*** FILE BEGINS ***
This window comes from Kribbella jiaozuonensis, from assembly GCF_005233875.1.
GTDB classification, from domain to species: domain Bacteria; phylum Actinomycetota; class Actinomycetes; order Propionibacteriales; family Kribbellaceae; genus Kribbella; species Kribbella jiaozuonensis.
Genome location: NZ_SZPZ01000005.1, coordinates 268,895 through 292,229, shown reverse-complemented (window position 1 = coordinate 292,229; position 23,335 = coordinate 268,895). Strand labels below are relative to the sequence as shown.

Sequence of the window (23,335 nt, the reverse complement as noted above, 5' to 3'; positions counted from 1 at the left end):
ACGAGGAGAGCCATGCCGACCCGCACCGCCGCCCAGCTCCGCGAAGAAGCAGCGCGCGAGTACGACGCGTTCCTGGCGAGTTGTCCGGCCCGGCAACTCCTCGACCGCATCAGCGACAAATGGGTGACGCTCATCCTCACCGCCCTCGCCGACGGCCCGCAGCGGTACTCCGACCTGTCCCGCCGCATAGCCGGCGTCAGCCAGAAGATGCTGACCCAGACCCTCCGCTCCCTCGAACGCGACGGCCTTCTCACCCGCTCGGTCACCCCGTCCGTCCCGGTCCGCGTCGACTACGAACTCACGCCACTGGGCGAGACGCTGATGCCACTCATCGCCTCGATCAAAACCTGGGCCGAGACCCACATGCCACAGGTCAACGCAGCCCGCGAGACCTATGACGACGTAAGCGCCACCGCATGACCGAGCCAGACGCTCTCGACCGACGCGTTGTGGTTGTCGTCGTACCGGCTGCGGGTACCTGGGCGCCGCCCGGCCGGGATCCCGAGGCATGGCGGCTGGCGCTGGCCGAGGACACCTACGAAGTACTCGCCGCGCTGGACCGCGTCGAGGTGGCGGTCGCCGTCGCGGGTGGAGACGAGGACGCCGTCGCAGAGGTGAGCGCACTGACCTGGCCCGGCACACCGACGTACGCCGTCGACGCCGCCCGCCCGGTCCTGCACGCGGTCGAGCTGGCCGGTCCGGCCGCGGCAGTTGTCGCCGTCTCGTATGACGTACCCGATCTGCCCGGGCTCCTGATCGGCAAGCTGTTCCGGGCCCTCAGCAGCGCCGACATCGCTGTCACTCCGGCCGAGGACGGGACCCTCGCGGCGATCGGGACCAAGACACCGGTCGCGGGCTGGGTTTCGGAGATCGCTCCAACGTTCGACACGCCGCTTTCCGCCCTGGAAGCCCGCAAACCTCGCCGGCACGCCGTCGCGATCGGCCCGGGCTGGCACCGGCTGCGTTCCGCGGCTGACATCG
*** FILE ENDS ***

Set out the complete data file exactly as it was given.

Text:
This window comes from Kribbella jiaozuonensis, from assembly GCF_005233875.1.
GTDB classification, from domain to species: domain Bacteria; phylum Actinomycetota; class Actinomycetes; order Propionibacteriales; family Kribbellaceae; genus Kribbella; species Kribbella jiaozuonensis.
Genome location: NZ_SZPZ01000005.1, coordinates 268,895 through 292,229, shown reverse-complemented (window position 1 = coordinate 292,229; position 23,335 = coordinate 268,895). Strand labels below are relative to the sequence as shown.

Sequence of the window (23,335 nt, the reverse complement as noted above, 5' to 3'; positions counted from 1 at the left end):
ACGAGGAGAGCCATGCCGACCCGCACCGCCGCCCAGCTCCGCGAAGAAGCAGCGCGCGAGTACGACGCGTTCCTGGCGAGTTGTCCGGCCCGGCAACTCCTCGACCGCATCAGCGACAAATGGGTGACGCTCATCCTCACCGCCCTCGCCGACGGCCCGCAGCGGTACTCCGACCTGTCCCGCCGCATAGCCGGCGTCAGCCAGAAGATGCTGACCCAGACCCTCCGCTCCCTCGAACGCGACGGCCTTCTCACCCGCTCGGTCACCCCGTCCGTCCCGGTCCGCGTCGACTACGAACTCACGCCACTGGGCGAGACGCTGATGCCACTCATCGCCTCGATCAAAACCTGGGCCGAGACCCACATGCCACAGGTCAACGCAGCCCGCGAGACCTATGACGACGTAAGCGCCACCGCATGACCGAGCCAGACGCTCTCGACCGACGCGTTGTGGTTGTCGTCGTACCGGCTGCGGGTACCTGGGCGCCGCCCGGCCGGGATCCCGAGGCATGGCGGCTGGCGCTGGCCGAGGACACCTACGAAGTACTCGCCGCGCTGGACCGCGTCGAGGTGGCGGTCGCCGTCGCGGGTGGAGACGAGGACGCCGTCGCAGAGGTGAGCGCACTGACCTGGCCCGGCACACCGACGTACGCCGTCGACGCCGCCCGCCCGGTCCTGCACGCGGTCGAGCTGGCCGGTCCGGCCGCGGCAGTTGTCGCCGTCTCGTATGACGTACCCGATCTGCCCGGGCTCCTGATCGGCAAGCTGTTCCGGGCCCTCAGCAGCGCCGACATCGCTGTCACTCCGGCCGAGGACGGGACCCTCGCGGCGATCGGGACCAAGACACCGGTCGCGGGCTGGGTTTCGGAGATCGCTCCAACGTTCGACACGCCGCTTTCCGCCCTGGAAGCCCGCAAACCTCGCCGGCACGCCGTCGCGATCGGCCCGGGCTGGCACCGGCTGCGTTCCGCGGCTGACATCG